Startup sustainability & growth do not have to be mutually exclusive, despite a perception that one cannot go hand in hand with the other. Investors recognize the importance of sustainable growth and the focus on sustainability. But what trends are emerging in detail?
Trend 1 – Sustainability startups and investments as crisis winners and bearers of hope?
Compared to areas such as eCommerce and Crypto, which are currently suffering from down-rounds and hesitant investments, Purpose-, Impact- and Sustainability-players present themselves as more resilient. We are in the middle of an energy transition, moving away from fossil fuels and towards decarbonization. The focus is on efficient energy management, digitalization of grids and alternative mobility offerings. Especially in Europe, this wave is accelerating – as confirmed by a recent snapshot on this topic at the NOAH conference in Zurich. Yet, this space is still highly fragmented and often characterized by long development cycles – but many investors (VCs as well as private equity and banks) are investing in sustainability and the future. The order of the day? Yes – especially in Europe, where the Europan Innovation Council (EIC) is also sending strong signals and setting the course (Gernot Schwendtner, author, is also expansion coach at the EIC Scaling Up Program for 100 high potential players in the Sustainability and DeepTech sector).
Trend 2 – Software accelerates sustainability – investors as turbo?
Software-as-a-Service (SaaS) startups and scaleups from areas like ClimateTech, Food & Waste Management, Mobility, EV-Charging, GreenTech, Food & AgriTech, and FinTech are revolutionizing and disrupting the space. Examples from Europe? Dutch circular waste company Seenons (Top 5 European Startups according to Emerce) makes one man’s trash another man’s treasure – literally. Everysens from France, now successfully launched in Germany, aims for decarbonizing freight, one train at a time. Or take the fledgling but rapidly growing Austrian startup EfficientIO which is reducing heating costs in commercial buildings with its smart software – or Canadian scaleup BrainboxAI, expanding into Europe and making buildings smarter, greener and more energy efficient. Alternative asset classes for private investors are also developing in this area, such as Amsterdam-based CarbonEquity shows. One thing is clear, without risk capital, subsidies and currently fair valuations, this movement is stuttering. Good news and as seen at the NOAH conference: The interest of more than 500 investors attending in this area, a definite acceleration.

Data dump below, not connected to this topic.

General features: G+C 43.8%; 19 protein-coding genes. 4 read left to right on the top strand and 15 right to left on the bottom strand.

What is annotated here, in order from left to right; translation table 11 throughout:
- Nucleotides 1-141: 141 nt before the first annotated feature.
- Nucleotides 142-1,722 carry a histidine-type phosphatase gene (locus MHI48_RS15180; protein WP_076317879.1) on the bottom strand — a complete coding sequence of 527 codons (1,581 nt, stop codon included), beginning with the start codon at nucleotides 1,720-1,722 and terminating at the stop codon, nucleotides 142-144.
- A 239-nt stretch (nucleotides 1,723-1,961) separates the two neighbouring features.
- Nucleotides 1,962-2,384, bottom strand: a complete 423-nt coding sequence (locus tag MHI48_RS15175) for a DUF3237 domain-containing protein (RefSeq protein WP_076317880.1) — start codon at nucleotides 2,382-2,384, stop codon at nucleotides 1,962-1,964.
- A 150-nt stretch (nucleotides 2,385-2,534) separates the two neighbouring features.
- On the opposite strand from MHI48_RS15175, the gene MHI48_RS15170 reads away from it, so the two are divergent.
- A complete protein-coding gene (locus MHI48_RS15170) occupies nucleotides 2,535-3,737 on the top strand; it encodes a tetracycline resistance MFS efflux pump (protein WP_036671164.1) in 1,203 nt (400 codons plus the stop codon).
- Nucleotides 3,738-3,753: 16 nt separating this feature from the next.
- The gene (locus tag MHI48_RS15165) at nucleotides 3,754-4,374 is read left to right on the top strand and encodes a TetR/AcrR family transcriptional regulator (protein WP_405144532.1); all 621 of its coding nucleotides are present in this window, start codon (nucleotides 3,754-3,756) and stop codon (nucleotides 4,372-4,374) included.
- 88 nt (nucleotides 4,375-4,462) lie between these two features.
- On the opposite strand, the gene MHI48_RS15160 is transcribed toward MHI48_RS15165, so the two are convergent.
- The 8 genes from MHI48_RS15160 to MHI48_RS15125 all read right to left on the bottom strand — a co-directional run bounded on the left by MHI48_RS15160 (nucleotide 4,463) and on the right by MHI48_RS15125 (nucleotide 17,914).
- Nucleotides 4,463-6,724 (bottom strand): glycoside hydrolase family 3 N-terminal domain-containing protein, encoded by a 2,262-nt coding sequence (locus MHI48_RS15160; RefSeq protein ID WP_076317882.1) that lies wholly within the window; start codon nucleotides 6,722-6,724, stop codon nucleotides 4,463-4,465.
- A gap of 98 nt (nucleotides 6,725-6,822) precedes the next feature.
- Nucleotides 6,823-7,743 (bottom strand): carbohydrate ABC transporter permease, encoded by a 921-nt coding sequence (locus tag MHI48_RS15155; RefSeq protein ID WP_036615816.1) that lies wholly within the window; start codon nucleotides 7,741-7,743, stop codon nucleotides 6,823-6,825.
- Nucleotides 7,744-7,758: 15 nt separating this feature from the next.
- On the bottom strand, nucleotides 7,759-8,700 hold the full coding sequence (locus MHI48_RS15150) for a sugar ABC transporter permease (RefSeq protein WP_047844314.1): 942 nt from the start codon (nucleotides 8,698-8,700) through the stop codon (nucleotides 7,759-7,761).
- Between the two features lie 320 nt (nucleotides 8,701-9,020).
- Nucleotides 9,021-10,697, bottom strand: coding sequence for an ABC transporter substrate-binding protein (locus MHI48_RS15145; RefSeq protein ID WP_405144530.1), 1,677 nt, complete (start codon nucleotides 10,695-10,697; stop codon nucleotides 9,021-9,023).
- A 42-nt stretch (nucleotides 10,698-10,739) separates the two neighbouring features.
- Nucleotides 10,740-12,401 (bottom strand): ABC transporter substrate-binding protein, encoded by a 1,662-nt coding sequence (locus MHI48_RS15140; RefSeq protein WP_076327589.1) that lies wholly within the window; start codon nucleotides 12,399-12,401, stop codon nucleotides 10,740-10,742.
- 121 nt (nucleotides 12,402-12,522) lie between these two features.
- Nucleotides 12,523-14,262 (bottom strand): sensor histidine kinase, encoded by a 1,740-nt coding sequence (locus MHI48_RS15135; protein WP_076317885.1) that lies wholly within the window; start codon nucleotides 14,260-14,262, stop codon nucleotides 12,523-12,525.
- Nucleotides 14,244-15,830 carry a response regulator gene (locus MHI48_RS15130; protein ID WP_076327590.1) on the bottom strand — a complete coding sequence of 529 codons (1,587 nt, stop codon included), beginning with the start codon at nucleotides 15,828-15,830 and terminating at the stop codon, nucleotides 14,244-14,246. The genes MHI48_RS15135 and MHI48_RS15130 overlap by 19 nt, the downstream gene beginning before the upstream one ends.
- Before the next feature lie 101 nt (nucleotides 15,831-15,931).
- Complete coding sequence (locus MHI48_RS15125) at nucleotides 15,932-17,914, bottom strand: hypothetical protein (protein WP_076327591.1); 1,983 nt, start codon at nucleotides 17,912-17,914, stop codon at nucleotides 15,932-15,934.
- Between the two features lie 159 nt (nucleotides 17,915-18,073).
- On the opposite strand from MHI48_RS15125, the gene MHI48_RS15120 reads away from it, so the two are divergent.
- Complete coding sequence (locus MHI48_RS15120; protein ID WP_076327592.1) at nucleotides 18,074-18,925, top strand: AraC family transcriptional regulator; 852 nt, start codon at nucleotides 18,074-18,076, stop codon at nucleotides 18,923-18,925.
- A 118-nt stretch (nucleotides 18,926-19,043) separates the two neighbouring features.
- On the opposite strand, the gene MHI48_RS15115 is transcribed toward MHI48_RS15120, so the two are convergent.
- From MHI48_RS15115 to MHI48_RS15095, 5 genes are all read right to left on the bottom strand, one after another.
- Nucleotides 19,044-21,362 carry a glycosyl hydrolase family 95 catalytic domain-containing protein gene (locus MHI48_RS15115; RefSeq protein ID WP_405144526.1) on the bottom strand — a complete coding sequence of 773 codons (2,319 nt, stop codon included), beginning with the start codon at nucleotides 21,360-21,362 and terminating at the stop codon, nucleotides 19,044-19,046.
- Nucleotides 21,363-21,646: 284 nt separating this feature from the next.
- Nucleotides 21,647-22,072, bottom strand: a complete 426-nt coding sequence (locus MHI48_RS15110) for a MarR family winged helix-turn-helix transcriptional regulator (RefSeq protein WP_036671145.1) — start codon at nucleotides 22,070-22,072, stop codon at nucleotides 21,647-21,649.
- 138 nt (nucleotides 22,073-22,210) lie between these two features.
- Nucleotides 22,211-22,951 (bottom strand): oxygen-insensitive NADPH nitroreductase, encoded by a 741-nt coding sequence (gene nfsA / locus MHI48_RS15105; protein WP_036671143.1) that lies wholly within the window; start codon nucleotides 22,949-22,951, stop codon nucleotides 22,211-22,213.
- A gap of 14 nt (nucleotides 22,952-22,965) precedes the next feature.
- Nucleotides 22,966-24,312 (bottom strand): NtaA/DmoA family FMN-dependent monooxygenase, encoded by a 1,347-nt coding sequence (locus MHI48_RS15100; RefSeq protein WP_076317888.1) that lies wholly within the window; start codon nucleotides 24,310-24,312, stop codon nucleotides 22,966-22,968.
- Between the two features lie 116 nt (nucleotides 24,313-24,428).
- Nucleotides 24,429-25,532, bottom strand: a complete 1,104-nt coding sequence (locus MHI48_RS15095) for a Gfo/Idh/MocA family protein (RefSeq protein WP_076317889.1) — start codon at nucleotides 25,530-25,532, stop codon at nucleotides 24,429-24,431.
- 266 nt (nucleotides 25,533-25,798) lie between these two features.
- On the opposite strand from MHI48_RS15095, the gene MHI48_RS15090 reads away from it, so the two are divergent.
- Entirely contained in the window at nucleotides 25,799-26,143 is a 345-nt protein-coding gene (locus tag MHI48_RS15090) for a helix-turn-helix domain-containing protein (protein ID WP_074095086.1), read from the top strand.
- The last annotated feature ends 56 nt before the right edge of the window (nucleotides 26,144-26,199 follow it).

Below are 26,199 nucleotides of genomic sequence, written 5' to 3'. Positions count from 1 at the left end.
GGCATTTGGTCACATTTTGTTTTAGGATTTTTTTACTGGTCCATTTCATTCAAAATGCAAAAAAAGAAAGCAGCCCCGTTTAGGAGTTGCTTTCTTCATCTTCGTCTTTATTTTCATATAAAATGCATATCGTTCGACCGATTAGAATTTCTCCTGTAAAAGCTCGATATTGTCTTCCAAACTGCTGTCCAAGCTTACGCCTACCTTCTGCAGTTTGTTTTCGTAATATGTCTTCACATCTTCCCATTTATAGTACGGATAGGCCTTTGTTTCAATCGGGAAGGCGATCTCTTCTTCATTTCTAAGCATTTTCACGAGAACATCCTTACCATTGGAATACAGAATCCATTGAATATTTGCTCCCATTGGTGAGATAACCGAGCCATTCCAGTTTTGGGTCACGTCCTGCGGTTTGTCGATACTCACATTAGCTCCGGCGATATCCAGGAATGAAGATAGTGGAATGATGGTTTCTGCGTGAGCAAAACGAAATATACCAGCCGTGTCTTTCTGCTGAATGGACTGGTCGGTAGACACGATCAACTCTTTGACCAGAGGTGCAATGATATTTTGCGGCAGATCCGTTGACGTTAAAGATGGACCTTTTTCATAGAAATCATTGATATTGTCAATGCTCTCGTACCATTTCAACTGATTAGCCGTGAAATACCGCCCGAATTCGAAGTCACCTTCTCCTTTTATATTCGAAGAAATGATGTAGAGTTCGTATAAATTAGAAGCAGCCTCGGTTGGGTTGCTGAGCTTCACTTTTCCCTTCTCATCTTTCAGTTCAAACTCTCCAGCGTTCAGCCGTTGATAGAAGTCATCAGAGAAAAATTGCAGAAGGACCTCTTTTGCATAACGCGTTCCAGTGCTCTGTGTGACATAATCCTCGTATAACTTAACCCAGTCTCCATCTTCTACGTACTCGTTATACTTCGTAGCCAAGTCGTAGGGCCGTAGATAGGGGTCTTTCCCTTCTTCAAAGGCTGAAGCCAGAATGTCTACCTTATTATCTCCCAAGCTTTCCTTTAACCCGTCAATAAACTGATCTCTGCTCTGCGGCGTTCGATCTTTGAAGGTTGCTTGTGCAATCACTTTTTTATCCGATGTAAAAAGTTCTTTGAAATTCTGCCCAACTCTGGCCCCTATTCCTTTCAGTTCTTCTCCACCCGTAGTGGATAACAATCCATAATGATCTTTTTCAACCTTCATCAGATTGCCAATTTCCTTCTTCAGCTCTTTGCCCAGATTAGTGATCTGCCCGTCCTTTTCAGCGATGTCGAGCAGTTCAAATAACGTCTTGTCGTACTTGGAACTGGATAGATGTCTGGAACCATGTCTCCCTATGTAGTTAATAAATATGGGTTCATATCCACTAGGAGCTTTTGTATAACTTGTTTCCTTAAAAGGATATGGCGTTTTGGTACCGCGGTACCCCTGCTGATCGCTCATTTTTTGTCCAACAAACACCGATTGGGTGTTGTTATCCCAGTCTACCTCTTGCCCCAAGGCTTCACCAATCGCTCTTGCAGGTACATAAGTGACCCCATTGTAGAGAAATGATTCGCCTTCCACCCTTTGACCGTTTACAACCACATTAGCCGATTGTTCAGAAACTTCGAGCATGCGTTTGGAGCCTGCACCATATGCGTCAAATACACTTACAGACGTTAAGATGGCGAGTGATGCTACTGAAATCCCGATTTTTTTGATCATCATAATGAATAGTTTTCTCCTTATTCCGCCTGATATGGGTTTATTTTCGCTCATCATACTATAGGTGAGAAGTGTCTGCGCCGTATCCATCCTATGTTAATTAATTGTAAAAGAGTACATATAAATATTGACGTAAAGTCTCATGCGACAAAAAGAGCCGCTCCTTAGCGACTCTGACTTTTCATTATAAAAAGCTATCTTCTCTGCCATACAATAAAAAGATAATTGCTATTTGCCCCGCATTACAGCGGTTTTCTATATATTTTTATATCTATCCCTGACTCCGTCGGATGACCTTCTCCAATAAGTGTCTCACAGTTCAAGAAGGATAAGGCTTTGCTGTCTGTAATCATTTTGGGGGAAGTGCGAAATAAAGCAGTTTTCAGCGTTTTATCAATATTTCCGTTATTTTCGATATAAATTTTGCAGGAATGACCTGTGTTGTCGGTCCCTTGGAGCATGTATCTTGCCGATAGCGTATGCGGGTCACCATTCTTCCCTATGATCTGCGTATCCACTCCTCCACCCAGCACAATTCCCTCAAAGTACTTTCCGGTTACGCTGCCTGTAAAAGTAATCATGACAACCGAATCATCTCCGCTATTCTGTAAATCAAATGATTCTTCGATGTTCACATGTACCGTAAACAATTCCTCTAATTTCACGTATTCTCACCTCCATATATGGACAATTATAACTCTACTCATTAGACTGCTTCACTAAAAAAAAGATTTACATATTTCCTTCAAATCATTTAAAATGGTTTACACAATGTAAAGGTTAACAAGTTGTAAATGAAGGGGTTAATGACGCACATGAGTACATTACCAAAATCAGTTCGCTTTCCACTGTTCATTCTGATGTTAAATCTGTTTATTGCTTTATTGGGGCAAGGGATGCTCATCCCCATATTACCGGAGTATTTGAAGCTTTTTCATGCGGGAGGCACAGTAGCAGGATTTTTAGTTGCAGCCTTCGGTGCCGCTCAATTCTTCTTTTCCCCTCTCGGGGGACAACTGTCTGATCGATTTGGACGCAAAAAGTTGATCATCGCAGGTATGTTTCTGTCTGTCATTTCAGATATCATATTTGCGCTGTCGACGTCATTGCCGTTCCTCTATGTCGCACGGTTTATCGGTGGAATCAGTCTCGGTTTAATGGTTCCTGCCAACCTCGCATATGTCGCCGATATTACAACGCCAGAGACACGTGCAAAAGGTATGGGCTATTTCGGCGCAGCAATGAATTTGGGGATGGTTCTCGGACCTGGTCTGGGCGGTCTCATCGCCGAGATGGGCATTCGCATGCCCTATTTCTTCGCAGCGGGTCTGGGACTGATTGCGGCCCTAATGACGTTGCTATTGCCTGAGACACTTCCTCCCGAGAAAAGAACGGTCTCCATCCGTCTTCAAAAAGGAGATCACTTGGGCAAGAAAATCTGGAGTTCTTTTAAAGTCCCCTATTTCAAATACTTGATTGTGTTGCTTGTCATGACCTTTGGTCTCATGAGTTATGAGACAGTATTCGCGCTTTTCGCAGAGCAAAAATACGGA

Trend 3 – Blitzscaling is over. Sustainable growth as the magic word?
Growth itself can also be examined as sustainable – or not. “Blitzscaling is over – sustainable growth drives value”, says Gernot Schwendtner from Amsterdam and Vienna. He is the CEO & Co-Founder of weGrow International, an expansion and growth advisory which works for many European scaleups.
‘Growth at all costs’ is no longer considered the best mo. Both the market and investment environment (keywords runway optimization and delayed funding rounds) dictate a more sustainable strategy. And that is partly a good thing, because a lot of resources (i.e. money, time, energy and trust) can be wasted during scaling and international market rollout – if founders and investors press the growth accelerator pedal come hell or high water and expand into the wrong markets, for example.
Startups and scaleups have to grow, that is in the nature of things and in their disruptive character. To mitigate risk, a well-prepared go-to-market strategy can help – testing international markets before hiring new teams is definitely worthwhile. “We often see that startups (have to) withdraw again from recently opened international markets,” says Gernot Schwendtner. “Unfortunately, a lot of money and value – but also time and personal energy – is destroyed there.” Also for capital providers it is essential that, despite all the risk appetite, their money is invested in expansion in a sustainable and value-enhancing way. Instead of ‘spray & pray’ when expanding, a more targeted – and thus sustainable – growth is on the agenda.
Trend 4 – Radical shifts are necessary.
It’s difficult to look into the future – but startups are at the forefront of innovation. Is a shift from ClimateTech to NatureTech, from Carbon neutral to Nature positive, from reuse & recycle to reserve, restore, rewild thinking too far? Absolutely not – and hopefully we will see many more exciting startup initiatives growing in this area, as already demonstrated by the startup Damn Plastic as an alumni of the Austrian Born Global Academy (which supports scaling startups for international expansion) with a successful international market roll out on their way – or Dutch-based Orbisk, preventing food-waste in professional kitchens.
Conclusion – How can founders and investors align sustainability & growth?We’re seeing the market make a gradual shift right now in real time. Things that used to be cheap like gas, are becoming much more expensive. In turn, this makes more sustainable options competitive in ways that weren’t possible before. HySiLabs, a French company on the brink of disrupting the hydrogen storage and transportation industry, and participant of weGrow & EIT’s Rocket Up Program, is a great example. Investment in the drivers of a new economy, one that is both sustainable and profitable, are increasing all the time. New ways of measuring impact and solutions are changing our perspective on what something really “costs”. As more sustainable startups grow and expand, investors should be thinking creatively about how profit can be accrued with positive solutions. These solutions will have global applications.